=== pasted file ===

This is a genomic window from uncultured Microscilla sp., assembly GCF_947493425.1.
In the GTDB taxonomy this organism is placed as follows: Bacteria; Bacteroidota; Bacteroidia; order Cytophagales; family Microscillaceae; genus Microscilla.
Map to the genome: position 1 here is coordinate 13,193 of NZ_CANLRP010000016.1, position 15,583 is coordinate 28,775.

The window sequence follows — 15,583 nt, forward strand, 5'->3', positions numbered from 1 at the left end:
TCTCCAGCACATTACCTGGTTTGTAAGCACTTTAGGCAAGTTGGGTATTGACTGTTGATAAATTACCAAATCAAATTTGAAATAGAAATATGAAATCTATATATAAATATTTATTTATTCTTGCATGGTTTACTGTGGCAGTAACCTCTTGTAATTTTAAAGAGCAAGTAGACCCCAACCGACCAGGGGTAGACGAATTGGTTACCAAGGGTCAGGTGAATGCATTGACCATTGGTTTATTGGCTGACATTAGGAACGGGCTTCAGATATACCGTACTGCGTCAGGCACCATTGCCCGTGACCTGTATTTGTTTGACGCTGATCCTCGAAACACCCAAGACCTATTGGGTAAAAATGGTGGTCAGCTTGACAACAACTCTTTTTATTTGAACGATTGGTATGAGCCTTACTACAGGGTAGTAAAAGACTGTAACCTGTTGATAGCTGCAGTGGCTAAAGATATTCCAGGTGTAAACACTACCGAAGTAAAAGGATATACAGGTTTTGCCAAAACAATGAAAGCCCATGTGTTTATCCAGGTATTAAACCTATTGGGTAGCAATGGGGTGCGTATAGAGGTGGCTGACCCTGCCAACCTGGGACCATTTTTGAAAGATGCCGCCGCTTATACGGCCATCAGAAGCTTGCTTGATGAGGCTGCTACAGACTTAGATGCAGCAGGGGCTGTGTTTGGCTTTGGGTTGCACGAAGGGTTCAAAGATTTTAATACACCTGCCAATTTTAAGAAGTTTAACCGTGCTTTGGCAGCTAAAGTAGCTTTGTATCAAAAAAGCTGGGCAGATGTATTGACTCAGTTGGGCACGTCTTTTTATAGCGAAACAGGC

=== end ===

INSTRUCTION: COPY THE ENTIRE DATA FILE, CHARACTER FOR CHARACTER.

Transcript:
This is a genomic window from uncultured Microscilla sp., assembly GCF_947493425.1.
In the GTDB taxonomy this organism is placed as follows: Bacteria; Bacteroidota; Bacteroidia; order Cytophagales; family Microscillaceae; genus Microscilla.
Map to the genome: position 1 here is coordinate 13,193 of NZ_CANLRP010000016.1, position 15,583 is coordinate 28,775.

The window sequence follows — 15,583 nt, forward strand, 5'->3', positions numbered from 1 at the left end:
TCTCCAGCACATTACCTGGTTTGTAAGCACTTTAGGCAAGTTGGGTATTGACTGTTGATAAATTACCAAATCAAATTTGAAATAGAAATATGAAATCTATATATAAATATTTATTTATTCTTGCATGGTTTACTGTGGCAGTAACCTCTTGTAATTTTAAAGAGCAAGTAGACCCCAACCGACCAGGGGTAGACGAATTGGTTACCAAGGGTCAGGTGAATGCATTGACCATTGGTTTATTGGCTGACATTAGGAACGGGCTTCAGATATACCGTACTGCGTCAGGCACCATTGCCCGTGACCTGTATTTGTTTGACGCTGATCCTCGAAACACCCAAGACCTATTGGGTAAAAATGGTGGTCAGCTTGACAACAACTCTTTTTATTTGAACGATTGGTATGAGCCTTACTACAGGGTAGTAAAAGACTGTAACCTGTTGATAGCTGCAGTGGCTAAAGATATTCCAGGTGTAAACACTACCGAAGTAAAAGGATATACAGGTTTTGCCAAAACAATGAAAGCCCATGTGTTTATCCAGGTATTAAACCTATTGGGTAGCAATGGGGTGCGTATAGAGGTGGCTGACCCTGCCAACCTGGGACCATTTTTGAAAGATGCCGCCGCTTATACGGCCATCAGAAGCTTGCTTGATGAGGCTGCTACAGACTTAGATGCAGCAGGGGCTGTGTTTGGCTTTGGGTTGCACGAAGGGTTCAAAGATTTTAATACACCTGCCAATTTTAAGAAGTTTAACCGTGCTTTGGCAGCTAAAGTAGCTTTGTATCAAAAAAGCTGGGCAGATGTATTGACTCAGTTGGGCACGTCTTTTTATAGCGAAACAGGC